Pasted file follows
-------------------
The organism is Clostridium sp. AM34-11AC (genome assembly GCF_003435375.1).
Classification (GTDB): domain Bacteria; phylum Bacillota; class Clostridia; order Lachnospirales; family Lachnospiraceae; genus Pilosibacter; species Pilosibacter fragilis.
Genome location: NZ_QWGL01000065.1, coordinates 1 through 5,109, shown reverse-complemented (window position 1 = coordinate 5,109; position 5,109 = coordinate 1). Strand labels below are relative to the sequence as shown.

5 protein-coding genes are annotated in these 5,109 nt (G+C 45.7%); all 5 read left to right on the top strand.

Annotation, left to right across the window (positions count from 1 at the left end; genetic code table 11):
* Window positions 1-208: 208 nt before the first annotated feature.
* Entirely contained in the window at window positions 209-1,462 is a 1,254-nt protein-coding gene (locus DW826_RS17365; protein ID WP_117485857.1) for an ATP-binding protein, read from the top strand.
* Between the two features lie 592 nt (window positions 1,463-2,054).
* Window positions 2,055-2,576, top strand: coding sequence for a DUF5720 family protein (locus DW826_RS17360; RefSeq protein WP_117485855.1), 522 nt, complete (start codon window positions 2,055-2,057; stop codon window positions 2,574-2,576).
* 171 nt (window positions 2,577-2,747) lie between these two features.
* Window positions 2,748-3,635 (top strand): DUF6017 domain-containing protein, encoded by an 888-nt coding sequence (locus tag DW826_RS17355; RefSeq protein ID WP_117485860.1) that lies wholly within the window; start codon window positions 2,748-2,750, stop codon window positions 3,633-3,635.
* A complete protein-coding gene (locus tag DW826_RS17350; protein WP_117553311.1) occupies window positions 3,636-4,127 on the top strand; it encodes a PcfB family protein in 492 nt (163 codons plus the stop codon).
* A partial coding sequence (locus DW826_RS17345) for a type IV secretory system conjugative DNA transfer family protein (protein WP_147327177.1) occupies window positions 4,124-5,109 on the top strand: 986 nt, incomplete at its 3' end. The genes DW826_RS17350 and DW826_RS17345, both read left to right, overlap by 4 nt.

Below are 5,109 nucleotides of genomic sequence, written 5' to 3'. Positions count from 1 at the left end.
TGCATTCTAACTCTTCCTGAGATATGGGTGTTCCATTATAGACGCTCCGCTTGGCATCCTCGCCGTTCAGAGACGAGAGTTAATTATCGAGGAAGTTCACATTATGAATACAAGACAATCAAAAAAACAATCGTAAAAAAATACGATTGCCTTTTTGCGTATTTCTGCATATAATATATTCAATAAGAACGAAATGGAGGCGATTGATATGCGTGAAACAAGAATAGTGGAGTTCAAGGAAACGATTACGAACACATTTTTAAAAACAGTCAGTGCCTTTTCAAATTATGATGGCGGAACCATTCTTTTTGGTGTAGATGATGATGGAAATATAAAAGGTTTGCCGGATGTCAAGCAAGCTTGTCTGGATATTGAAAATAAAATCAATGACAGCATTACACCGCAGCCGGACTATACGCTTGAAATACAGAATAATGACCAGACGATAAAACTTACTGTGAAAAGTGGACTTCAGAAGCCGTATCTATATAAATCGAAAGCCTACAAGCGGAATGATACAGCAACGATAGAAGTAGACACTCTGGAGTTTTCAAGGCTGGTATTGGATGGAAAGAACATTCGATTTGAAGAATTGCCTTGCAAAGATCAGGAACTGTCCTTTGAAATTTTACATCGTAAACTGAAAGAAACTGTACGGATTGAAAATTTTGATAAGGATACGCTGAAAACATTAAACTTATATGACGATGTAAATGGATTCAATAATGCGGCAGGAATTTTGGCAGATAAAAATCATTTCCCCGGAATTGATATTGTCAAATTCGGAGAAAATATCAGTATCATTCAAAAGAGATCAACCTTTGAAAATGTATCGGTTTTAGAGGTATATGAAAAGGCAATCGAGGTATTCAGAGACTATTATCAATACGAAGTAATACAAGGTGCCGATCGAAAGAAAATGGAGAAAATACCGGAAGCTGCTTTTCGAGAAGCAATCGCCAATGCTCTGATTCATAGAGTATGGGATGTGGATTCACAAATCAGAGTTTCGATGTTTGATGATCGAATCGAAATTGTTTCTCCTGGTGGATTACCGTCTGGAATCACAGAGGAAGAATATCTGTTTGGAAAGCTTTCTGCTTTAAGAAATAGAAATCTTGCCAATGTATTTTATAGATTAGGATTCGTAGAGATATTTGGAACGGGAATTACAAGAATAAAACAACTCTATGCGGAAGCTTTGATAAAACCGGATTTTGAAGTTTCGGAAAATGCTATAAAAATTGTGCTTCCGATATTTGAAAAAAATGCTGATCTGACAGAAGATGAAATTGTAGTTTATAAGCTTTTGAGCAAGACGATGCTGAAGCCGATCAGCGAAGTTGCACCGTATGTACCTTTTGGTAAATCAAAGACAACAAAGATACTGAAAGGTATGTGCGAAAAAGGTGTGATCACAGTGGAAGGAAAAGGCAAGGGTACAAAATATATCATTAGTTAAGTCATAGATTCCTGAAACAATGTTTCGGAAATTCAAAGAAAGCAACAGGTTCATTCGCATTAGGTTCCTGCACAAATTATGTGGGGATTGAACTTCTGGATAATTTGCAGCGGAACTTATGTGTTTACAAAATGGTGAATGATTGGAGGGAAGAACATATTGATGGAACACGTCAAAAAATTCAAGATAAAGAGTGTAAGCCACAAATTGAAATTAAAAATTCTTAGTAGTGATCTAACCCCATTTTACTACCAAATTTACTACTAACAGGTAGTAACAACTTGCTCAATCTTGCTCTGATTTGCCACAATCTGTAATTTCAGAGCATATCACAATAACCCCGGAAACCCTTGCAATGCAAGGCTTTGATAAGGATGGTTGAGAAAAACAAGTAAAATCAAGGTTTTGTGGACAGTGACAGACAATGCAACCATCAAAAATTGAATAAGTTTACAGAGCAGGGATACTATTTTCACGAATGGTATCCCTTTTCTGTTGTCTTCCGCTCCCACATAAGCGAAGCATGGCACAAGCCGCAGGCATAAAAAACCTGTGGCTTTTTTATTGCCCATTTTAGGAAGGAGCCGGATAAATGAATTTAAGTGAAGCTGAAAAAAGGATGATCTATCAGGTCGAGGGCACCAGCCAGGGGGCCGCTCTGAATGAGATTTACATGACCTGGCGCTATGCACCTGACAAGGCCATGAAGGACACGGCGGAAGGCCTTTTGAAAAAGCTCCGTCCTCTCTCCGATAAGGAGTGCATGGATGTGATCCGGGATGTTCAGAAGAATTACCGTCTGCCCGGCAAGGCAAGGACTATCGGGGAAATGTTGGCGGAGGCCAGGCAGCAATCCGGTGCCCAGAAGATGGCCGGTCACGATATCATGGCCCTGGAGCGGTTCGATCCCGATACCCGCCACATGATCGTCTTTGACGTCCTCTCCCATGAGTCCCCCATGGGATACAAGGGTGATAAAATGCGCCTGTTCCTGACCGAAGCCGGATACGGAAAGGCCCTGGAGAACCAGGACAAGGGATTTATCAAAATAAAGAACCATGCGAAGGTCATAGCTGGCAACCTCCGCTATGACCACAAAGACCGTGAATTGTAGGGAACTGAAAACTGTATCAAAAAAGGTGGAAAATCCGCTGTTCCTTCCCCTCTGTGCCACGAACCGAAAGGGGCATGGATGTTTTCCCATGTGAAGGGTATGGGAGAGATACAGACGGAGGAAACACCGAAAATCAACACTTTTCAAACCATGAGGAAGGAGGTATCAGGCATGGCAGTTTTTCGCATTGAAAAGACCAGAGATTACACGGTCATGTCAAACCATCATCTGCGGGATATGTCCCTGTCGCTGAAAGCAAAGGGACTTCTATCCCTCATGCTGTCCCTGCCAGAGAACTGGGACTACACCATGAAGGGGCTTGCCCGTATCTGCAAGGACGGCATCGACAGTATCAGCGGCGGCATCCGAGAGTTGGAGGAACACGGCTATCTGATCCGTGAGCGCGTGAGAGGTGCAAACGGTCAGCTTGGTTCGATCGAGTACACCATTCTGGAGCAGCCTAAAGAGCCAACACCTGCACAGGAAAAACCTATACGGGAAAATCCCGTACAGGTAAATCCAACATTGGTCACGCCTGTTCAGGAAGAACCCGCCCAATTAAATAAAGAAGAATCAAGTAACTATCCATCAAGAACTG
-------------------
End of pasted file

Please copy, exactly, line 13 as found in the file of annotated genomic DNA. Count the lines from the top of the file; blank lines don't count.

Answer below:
* A partial coding sequence (locus DW826_RS17345) for a type IV secretory system conjugative DNA transfer family protein (protein WP_147327177.1) occupies window positions 4,124-5,109 on the top strand: 986 nt, incomplete at its 3' end. The genes DW826_RS17350 and DW826_RS17345, both read left to right, overlap by 4 nt.